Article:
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Kim Jo Bliss - Moo's From The Herd

Sure no fun to be outdoors

I can’t believe how many people I spoke with who said we should expect this type of weather for our long weekend and opening of fishing season!

I had big fencing plans for the weekend, but it certainly hasn’t been the most enjoyable time to be outside.

The good part is I don’t need to worry about seeing a snake!

We really did need the rain, but we don’t need the strong winds and rain for multiple days on end.

Latest start for cereal seeding

I started working at the agricultural research station in Emo as a student back in 1987—a crazy long time ago!

But since I started, I’ve never been this late at seeding the cereal performance trials. And it is starting to get to me.

I realize we have no control of the weather but of all years for this to happen! We are expecting some officials from the University of Guelph this year and we need the place to be in tip-top shape!

Late spring presents challenges

Bring on the sunshine–my students started here at the Emo Agricultural Research Station on Monday!

I have two new students this year: Nick Donaldson, attending the University of Guelph, and Lucas Hudson from the University of Western Ontario.

It always is a bit challenging to start up with two new students (I’ve been doing this job for so long that I forget to explain things fully).

Fortunately, things slowly fall into place once we start doing field work and the kids learn that it’s completely normal for me sing out loud!

District loses another volunteer

Sadly, our district lost another good man over the weekend.

Aarne Hahkala was actively involved in the community for many years and always willing to tackle any task–big or small.

He was a great board member for the Rainy River Cattlemen’s Associawtion and a strong supporter of the Stratton sales barn. He volunteered many hours at the barn through our recent upgrades and attended many work bees.

A few years back, on some of our bus trips to Agribition and other such events, we all shared many laughs and a few beverages.

Double digits in long-term forecast

Some double-digit temperatures finally are appearing when I checked the long-term weather forecast.

It won’t happen soon enough for most of us!

Despite the cold temperatures and the extra work to keep water lines thawed out, the Rainy River Cattlemen’s Association’s spring cattle sale on Saturday in Stratton was quite successful.

Unfortunately, the cattle market has dropped about 10 cents/pound over the last week. We always like the producers to be happy with the sales, but we have no control over the market, either.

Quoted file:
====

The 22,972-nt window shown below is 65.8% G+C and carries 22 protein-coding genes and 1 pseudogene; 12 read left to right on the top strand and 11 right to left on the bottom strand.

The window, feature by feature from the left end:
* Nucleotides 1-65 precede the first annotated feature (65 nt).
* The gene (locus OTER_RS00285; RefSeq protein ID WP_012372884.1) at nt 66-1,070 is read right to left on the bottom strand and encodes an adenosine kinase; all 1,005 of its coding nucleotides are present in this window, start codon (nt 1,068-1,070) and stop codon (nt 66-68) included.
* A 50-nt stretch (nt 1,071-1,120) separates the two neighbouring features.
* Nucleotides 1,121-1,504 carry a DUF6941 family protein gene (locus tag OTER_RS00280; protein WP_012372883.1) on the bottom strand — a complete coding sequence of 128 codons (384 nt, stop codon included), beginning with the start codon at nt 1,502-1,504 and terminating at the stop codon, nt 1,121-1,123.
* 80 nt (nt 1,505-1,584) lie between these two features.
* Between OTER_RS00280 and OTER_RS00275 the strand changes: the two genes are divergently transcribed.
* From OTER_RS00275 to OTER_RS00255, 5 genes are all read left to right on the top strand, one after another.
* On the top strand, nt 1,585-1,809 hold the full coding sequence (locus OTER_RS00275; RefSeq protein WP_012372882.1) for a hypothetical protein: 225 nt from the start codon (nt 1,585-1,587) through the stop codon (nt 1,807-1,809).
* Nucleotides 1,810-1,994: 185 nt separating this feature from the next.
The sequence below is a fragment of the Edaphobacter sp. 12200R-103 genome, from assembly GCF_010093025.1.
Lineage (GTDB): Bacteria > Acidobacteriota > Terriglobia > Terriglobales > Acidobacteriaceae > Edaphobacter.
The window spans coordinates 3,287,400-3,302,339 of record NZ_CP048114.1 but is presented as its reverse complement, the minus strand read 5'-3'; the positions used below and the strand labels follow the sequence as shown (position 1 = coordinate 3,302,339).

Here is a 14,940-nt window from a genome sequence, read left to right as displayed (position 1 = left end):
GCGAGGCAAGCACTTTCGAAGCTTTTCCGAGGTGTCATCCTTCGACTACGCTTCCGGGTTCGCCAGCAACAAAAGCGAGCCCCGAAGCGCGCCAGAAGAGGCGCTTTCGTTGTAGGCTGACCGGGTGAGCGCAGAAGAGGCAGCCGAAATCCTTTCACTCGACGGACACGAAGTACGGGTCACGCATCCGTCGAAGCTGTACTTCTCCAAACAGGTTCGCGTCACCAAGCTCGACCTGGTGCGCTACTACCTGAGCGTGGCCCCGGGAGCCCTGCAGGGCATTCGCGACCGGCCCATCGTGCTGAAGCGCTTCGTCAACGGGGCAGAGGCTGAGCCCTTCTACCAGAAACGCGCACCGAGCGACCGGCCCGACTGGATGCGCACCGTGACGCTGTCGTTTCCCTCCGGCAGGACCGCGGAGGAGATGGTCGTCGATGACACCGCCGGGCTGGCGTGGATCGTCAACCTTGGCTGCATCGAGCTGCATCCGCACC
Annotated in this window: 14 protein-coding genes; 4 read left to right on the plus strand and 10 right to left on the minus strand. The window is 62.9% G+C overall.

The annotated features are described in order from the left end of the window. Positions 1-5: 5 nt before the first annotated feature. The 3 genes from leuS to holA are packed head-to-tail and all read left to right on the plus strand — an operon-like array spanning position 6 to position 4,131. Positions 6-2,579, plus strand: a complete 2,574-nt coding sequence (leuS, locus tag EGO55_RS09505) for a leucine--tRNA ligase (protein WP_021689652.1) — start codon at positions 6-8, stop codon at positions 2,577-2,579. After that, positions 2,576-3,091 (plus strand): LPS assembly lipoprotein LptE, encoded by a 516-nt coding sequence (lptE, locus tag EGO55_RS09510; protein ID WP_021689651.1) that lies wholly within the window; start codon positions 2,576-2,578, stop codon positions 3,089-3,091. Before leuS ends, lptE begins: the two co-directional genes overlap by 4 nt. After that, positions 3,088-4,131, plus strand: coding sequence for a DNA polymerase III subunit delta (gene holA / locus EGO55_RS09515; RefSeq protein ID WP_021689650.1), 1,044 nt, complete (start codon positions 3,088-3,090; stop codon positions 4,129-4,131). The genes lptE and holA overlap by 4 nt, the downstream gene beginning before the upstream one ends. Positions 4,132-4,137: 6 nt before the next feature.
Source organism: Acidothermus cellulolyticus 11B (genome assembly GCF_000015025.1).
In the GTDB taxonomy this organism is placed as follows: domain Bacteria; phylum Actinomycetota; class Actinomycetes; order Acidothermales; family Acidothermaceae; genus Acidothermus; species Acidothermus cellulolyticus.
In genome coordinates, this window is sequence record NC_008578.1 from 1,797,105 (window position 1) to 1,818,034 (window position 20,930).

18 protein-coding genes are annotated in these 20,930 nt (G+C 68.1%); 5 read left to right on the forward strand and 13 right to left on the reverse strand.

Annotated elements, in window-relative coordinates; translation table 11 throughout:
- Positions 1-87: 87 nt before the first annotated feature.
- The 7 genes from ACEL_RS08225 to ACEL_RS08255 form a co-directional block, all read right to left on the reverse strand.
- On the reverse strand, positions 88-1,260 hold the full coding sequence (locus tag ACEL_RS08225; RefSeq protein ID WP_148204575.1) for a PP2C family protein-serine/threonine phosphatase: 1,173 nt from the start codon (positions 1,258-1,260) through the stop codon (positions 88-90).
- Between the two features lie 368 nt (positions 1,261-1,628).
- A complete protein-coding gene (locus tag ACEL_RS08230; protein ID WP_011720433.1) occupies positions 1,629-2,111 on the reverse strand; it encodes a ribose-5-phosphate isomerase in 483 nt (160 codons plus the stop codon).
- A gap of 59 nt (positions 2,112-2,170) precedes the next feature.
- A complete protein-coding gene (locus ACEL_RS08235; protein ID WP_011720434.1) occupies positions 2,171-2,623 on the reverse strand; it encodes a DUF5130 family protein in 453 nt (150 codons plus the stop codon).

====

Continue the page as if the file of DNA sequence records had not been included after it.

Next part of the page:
Vaccinations went well despite conditions

Each spring, as vaccination time approaches, I tend to worry that the handling facilities won’t be thawed out or be still full of snow.

But for the first-time ever, it happened!

I’m about three weeks away from breeding, so the cows needed to be vaccinated. Unfortunately, the corral still has about three feet of snow in it.

Due to the fact that the ice was dangerous, and the head gate wouldn’t fully open, we ran all the cows through the maternity pen to vaccinate. The calves, meanwhile, we did in big groups and we made the yearlings go through the chute.

Even the cows want spring

I think even my cows are growing tired of our lack of spring!

For those of us who didn’t have a huge stack of hay this year, the long, lingering winter certainly is not helping that, either.

Alas, the long-term weather forecast still isn’t looking very warm and we are in need of some warm days to attack the big snow piles.

I still have yet to see a glimpse of my plowing here at the Emo Agricultural Research Station!

Back to the cold

I was thinking that the cold weather Monday morning was quite an April Fool’s Day trick!

The sun was shining, but it was pretty darn stiff in the barn yard.

It’s amazing that last year at this time, we were thinking about planting. This year, however, I can’t even see me plowing anytime soon.

  • • •

I’m officially back at the Emo Agricultural Research Station, which means my full-time farming days are over once again.

Keeping my fingers crossed

Well, my prediction that the end of calving sometimes is a bit of challenge has proved true.

A great big ole’ cow that is quiet like a dog and has been acting strange, truthfully, for the last couple of years, calved early Sunday morning.

She has been lying out in the deep snow since I brought the cows in the yard and did the same thing last year. She calved, but acted like nothing had happened.

Once we got her in the barn she seemed to be very out of it.

She has always been quite a quiet, gentle mother but this was strange.

Food day victim of snow again

More snow—I think we all have the same feelings about this!

As well, our Food Security Action Day had to be postponed for a second time because of snow.

It now is re-scheduled for Wednesday, April 10 and we only can hope for a more spring-like day.

On the bright side, I’m hoping this latest snowstorm will trigger something and the last of my cows will decide to calve. I am tiring of checking them and it seems we get non-complacent as the end nears.